ODD Muse is located in Farmers Branch, Texas, a northwest suburb of Dallas and part of the Dallas-Ft. Worth metro area.
Their name comes from two places - the more traditional being that inspiration can come from anywhere. The other, from the owner’s daughters - their initials are O.D.D, which is why the ODD is all capitalized.
These guys are hard to find outside the Lone Star State, so when I had the opportunity to snag a few cans of their Skulls and Femurs, I knew I had to.
Skulls and Femurs is a Pilsner that was dry-hopped with Mosaic and Simcoe hops to give it more of a bite than most Pils. It was packaged on August 18th and has a lighter ABV, clocking in at 4.8%. A four-pack of 16-ounce cans runs $13 at the brewery, so it’s also quite affordable.
This Pilsner poured a bright, translucent golden straw color with just about two fingers of fluffy white head topping it off. When you think of a perfect beer pour…it was this. The foam sticks around for a little while, slowly fizzling away and leaving some nice lacing down the side of the glass.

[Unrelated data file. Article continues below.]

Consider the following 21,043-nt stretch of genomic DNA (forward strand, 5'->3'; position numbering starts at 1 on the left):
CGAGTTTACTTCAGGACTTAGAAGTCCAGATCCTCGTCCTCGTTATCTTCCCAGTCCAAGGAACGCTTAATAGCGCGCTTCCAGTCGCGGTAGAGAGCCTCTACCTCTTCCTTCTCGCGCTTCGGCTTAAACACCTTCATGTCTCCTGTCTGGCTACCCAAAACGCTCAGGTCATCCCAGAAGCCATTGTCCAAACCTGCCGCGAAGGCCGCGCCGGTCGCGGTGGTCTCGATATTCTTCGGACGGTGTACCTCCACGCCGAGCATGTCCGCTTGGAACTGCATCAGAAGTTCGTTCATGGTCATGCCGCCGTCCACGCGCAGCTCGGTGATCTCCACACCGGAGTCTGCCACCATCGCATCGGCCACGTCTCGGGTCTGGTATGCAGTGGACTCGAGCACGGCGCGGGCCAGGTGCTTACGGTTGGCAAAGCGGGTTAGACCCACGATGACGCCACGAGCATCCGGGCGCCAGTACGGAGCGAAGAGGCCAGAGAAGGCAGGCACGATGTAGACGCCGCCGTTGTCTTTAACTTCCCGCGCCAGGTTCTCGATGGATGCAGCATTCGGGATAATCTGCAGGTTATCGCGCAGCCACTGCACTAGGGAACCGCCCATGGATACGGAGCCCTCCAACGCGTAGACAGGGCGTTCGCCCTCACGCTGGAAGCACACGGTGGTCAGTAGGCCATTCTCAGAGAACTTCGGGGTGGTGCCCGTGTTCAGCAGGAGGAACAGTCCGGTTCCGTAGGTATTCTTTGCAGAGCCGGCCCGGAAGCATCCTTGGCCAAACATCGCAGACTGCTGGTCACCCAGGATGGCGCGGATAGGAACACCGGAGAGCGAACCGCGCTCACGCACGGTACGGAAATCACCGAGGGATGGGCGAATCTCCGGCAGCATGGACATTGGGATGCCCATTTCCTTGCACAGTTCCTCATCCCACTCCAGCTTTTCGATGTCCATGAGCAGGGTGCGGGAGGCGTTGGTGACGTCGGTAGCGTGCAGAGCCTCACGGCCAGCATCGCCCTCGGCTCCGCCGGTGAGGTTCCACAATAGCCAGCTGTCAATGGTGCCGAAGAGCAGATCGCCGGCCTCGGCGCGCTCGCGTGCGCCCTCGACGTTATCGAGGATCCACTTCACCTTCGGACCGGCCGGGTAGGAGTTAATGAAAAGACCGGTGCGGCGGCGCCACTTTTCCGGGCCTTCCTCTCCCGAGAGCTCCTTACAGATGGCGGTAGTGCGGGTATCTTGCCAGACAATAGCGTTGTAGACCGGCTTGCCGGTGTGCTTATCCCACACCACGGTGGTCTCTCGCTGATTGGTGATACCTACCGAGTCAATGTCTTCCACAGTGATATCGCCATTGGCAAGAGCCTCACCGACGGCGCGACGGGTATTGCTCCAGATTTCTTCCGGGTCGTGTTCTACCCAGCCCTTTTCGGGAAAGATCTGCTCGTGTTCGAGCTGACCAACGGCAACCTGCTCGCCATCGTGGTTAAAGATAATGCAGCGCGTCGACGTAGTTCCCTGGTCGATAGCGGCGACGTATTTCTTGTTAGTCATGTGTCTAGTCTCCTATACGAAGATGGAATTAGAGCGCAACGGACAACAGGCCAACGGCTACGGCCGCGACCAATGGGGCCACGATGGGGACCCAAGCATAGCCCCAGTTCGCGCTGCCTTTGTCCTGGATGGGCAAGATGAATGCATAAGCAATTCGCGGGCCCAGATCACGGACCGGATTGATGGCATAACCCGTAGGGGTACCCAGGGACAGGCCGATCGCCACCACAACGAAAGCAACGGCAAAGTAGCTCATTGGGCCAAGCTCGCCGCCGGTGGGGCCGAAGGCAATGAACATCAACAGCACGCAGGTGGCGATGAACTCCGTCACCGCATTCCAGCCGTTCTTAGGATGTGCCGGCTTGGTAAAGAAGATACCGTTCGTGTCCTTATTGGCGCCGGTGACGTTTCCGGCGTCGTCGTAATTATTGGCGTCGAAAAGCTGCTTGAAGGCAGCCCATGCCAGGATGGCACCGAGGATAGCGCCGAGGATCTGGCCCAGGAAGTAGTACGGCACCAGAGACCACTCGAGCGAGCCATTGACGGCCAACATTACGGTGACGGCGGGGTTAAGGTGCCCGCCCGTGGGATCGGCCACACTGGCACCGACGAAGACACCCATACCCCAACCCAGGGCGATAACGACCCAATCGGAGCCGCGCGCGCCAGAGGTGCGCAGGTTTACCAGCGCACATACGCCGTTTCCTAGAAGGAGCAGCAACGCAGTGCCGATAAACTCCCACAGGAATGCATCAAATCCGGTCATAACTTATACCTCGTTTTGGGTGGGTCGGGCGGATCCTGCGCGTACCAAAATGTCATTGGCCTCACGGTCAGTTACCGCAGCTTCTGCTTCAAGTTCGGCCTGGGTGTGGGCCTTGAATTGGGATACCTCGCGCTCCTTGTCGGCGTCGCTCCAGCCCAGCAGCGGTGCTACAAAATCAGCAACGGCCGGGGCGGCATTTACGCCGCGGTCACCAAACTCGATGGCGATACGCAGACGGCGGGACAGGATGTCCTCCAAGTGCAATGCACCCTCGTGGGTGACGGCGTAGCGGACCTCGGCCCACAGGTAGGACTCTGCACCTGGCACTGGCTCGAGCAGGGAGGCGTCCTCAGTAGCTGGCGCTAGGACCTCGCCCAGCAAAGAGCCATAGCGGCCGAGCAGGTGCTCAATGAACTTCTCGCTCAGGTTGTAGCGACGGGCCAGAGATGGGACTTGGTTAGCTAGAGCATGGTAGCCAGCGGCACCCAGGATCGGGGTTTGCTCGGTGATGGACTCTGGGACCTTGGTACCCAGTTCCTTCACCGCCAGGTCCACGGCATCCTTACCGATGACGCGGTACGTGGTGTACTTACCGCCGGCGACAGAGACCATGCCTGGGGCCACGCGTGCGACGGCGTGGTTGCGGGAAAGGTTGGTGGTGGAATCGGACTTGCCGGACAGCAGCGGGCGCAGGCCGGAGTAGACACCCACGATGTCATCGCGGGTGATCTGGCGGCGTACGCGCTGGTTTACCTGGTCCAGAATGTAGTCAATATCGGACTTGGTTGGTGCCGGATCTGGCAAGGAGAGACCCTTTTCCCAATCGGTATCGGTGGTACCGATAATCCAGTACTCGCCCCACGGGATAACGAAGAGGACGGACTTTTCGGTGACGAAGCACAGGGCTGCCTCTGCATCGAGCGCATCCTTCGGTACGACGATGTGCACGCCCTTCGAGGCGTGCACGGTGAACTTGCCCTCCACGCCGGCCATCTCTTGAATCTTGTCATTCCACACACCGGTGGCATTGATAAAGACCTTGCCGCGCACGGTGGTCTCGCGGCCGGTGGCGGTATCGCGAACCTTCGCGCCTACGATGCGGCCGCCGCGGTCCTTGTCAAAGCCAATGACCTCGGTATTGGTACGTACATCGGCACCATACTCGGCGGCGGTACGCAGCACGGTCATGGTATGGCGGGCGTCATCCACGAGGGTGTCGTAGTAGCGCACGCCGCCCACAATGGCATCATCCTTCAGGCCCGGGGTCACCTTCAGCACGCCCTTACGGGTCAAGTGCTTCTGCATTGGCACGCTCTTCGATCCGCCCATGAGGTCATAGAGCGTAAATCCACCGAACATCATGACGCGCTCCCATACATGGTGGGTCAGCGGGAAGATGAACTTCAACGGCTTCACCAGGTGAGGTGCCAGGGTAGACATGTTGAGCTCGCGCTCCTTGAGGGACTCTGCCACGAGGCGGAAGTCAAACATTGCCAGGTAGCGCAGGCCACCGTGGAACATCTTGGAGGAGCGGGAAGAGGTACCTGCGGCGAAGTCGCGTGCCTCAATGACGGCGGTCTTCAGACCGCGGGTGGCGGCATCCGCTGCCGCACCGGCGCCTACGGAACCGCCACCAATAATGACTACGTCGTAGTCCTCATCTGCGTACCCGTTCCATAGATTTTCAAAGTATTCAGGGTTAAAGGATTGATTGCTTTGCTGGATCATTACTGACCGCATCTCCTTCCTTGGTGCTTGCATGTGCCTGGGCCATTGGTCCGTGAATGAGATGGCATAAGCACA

On the nose, Skulls and Femurs was very light and crisp. Leading the way were malty characteristics that gave off big notes of biscuits and a hint of sweeter caramel. The dry-hopping was also evident in the aroma, as the beer had a slight bitter hop quality that showcased some citrusy notes, like that of lemon peel and grapefruit.
My first sip was everything you want in a Pils. Light, super crushable, a nice blend of flavors, and a clean finish.
It begins with those fruity notes, the lemon and grapefruit really popping early on. However, unlike with the aroma, there was no bitterness here. It was just sweet and juicy (and slightly tart) citrus flavors.
The malt sat underneath, balancing the brew out nicely and adding some additional bready flavors and a dash of caramel to sweeten it even more. The crackery flavors of the grist really counter-acted any bitterness and made this a really enjoyable Pils.
Towards the backend of the sip, some floral and grassy notes appear as well. It really is a perfect trifecta of flavors - malts, citrus, and earthy/floral.
As the brew ends, there is a small pithy grapefruit peel characteristic that meets a resinous grass quality and creates a slightly dry finish. But, outside of that quickly fading dryness, Skulls and Femurs ends quite cleanly.
Overall, this is a very nice dry-hopped Pils. Perfect for the Texas heat. Or for an evening with friends. Or really just any time you need a beer.